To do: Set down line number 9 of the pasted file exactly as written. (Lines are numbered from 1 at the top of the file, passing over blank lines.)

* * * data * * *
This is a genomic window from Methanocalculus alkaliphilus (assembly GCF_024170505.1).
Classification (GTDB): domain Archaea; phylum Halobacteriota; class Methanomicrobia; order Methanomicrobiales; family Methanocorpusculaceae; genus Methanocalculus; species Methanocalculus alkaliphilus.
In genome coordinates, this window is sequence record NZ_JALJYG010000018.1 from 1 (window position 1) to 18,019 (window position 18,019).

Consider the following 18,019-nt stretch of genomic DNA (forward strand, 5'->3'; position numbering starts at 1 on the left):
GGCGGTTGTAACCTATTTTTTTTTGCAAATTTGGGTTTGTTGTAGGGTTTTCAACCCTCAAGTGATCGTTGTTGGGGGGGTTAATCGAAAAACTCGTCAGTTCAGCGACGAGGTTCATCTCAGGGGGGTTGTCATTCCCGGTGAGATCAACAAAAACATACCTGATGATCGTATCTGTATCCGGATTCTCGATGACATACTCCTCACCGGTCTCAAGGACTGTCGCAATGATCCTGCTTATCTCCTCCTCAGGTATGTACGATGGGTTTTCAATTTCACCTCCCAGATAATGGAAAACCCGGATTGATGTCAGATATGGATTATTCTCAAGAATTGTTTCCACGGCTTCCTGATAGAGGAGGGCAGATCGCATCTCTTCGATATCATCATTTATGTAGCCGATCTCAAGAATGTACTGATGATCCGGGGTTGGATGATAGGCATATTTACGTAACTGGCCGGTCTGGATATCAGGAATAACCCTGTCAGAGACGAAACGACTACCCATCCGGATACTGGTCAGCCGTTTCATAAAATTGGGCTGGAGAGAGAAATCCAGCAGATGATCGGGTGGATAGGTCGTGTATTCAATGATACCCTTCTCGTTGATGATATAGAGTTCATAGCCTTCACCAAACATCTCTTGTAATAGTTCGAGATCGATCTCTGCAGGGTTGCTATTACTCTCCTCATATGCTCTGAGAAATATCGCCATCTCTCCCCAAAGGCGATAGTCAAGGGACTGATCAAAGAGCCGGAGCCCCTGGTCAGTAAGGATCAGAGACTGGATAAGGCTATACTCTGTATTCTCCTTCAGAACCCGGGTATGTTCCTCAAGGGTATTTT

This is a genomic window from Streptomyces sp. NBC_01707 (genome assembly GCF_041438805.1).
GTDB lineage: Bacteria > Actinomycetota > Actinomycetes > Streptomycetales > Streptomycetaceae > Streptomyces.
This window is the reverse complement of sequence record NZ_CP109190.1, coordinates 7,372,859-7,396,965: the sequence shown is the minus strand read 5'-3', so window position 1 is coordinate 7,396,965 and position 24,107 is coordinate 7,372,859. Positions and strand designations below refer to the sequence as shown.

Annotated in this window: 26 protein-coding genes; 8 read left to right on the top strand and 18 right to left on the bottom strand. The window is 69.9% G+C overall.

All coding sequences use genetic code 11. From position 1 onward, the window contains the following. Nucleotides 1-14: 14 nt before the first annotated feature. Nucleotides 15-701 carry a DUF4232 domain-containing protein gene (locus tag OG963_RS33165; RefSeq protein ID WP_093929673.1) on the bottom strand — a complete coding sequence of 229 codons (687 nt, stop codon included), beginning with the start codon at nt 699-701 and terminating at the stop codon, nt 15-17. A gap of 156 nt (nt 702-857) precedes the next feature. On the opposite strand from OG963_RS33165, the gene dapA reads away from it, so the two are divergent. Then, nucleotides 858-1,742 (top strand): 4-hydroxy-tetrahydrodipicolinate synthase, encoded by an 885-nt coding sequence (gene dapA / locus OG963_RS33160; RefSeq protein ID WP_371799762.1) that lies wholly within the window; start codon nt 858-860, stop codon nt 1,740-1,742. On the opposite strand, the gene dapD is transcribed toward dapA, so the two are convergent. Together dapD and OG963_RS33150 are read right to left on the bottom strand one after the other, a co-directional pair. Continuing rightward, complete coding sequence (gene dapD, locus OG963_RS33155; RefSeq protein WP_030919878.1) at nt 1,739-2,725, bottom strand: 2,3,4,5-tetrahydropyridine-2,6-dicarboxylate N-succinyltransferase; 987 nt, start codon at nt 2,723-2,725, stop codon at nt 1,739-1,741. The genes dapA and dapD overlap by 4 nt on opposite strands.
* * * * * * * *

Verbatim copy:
Annotated in this window: 26 protein-coding genes; 8 read left to right on the top strand and 18 right to left on the bottom strand. The window is 69.9% G+C overall.